A short while ago MonoGame released a Pipeline tool to replace the XNA content pipeline process.

MonoGame Pipeline

The Pipeline tool is reasonably straightforward to use for standard content (textures, sounds, etc) once you get used to it. At some point though, you may want to write your own custom importers, processors, readers and writers for your own or 3rd party content.

In this tutorial we'll create a simple content importer, processor, reader and writer for Bitmap Fonts created with the BMFont tool and use it with MonoGame's Pipeline tool.

Overview

The tutorial is broken into into the following steps. If you're already familiar with any of these steps feel free to skip ahead.

  1. Create a new project to hold your content importer, processor and writer
  2. Create the content importer
  3. Create the content processor
  4. Create the content type writer
  5. Create the content type reader
  6. Reference the DLL from the Pipeline tool
  7. Read the content into your game

Part 1: Creating a new project for the importer, processor and writer

I recommend keeping your content importer, processor and writer in a project separate from your game. This way you can build an external DLL and reference it from the pipeline tool and separate the dependencies from your game. Reading content will often require 3rd party libraries that your game doesn't need. Once the content is processed the game can often read them independently of the 3rd party libraries.

First, add a standard Class Library project to your solution.

Add class library

Next, reference the MonoGame.Framework.Content.Pipeline.Portable package using NuGet.

Reference NuGet Package

Note: at the time of writing, the NuGet package is in pre-release only package. Make sure you choose Include Prerelease at the top of the Manage NuGet Packages window.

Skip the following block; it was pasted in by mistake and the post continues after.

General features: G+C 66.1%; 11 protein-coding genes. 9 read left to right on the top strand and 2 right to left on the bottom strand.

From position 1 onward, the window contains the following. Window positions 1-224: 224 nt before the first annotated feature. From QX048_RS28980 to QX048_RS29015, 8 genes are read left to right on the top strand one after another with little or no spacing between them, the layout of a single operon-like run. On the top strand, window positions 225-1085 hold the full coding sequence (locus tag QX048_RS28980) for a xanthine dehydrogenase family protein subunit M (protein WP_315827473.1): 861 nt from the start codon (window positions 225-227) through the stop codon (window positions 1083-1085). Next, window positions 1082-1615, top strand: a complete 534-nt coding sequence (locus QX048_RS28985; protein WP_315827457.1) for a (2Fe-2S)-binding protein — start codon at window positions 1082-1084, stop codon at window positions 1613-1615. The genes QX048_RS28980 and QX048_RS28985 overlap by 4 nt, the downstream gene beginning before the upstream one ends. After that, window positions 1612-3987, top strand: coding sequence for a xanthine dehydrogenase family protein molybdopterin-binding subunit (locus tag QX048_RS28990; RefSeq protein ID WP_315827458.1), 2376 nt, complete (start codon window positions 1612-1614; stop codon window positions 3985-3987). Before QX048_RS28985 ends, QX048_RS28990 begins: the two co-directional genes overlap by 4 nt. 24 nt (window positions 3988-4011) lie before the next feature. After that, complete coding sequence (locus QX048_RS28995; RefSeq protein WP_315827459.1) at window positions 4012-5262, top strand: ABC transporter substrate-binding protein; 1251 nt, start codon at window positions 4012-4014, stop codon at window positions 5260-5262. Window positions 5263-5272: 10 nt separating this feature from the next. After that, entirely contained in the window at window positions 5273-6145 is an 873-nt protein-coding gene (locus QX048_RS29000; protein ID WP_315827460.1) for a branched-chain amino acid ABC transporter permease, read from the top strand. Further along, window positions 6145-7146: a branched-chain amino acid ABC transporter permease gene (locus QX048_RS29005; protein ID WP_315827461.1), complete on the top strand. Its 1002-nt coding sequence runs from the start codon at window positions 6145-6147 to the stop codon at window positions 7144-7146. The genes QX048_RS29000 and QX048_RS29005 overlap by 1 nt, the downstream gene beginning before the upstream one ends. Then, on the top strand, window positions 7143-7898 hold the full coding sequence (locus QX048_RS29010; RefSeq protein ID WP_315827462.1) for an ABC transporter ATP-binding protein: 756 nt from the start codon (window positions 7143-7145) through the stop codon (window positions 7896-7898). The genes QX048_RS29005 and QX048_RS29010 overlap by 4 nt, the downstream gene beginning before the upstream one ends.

Let's write some code.

Part 2: Create the content importer

The first class you'll need is a content importer. The purpose of the importer is to read the data in it's raw format, usually as it was saved or exported from another tool. In this example, we're reading an XML file exported from the BMFont tool.

For more information about the details of creating content importers, see the MSDN documentation.

[ContentImporter(".fnt", DefaultProcessor = "BitmapFontProcessor", 
    DisplayName = "BMFont Importer - MonoGame.Extended")]
public class BitmapFontImporter : ContentImporter<FontFile>
{
    public override FontFile Import(string filename, ContentImporterContext context)
    {
        context.Logger.LogMessage("Importing XML file: {0}", filename);

        using (var streamReader = new StreamReader(filename))
        {
            var deserializer = new XmlSerializer(typeof(FontFile));
            return (FontFile)deserializer.Deserialize(streamReader);
        }
    }
}

You'll notice a few things about the above code. First, it's generically typed on the FontFile class. I haven't provided that class here, but you can find the original code on pastebin or you can also find my modified copy in MonoGame.Extended.